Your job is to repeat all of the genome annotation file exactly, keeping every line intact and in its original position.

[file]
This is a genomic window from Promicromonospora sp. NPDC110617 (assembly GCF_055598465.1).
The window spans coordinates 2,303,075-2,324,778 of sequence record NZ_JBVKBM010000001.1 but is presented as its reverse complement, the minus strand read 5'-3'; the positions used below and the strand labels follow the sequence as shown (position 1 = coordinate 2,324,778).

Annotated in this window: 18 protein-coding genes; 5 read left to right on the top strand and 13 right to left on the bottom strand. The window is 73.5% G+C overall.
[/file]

This is a genomic window from Promicromonospora sp. NPDC110617 (assembly GCF_055598465.1).
The window spans coordinates 2,303,075-2,324,778 of sequence record NZ_JBVKBM010000001.1 but is presented as its reverse complement, the minus strand read 5'-3'; the positions used below and the strand labels follow the sequence as shown (position 1 = coordinate 2,324,778).

Annotated in this window: 18 protein-coding genes; 5 read left to right on the top strand and 13 right to left on the bottom strand. The window is 73.5% G+C overall.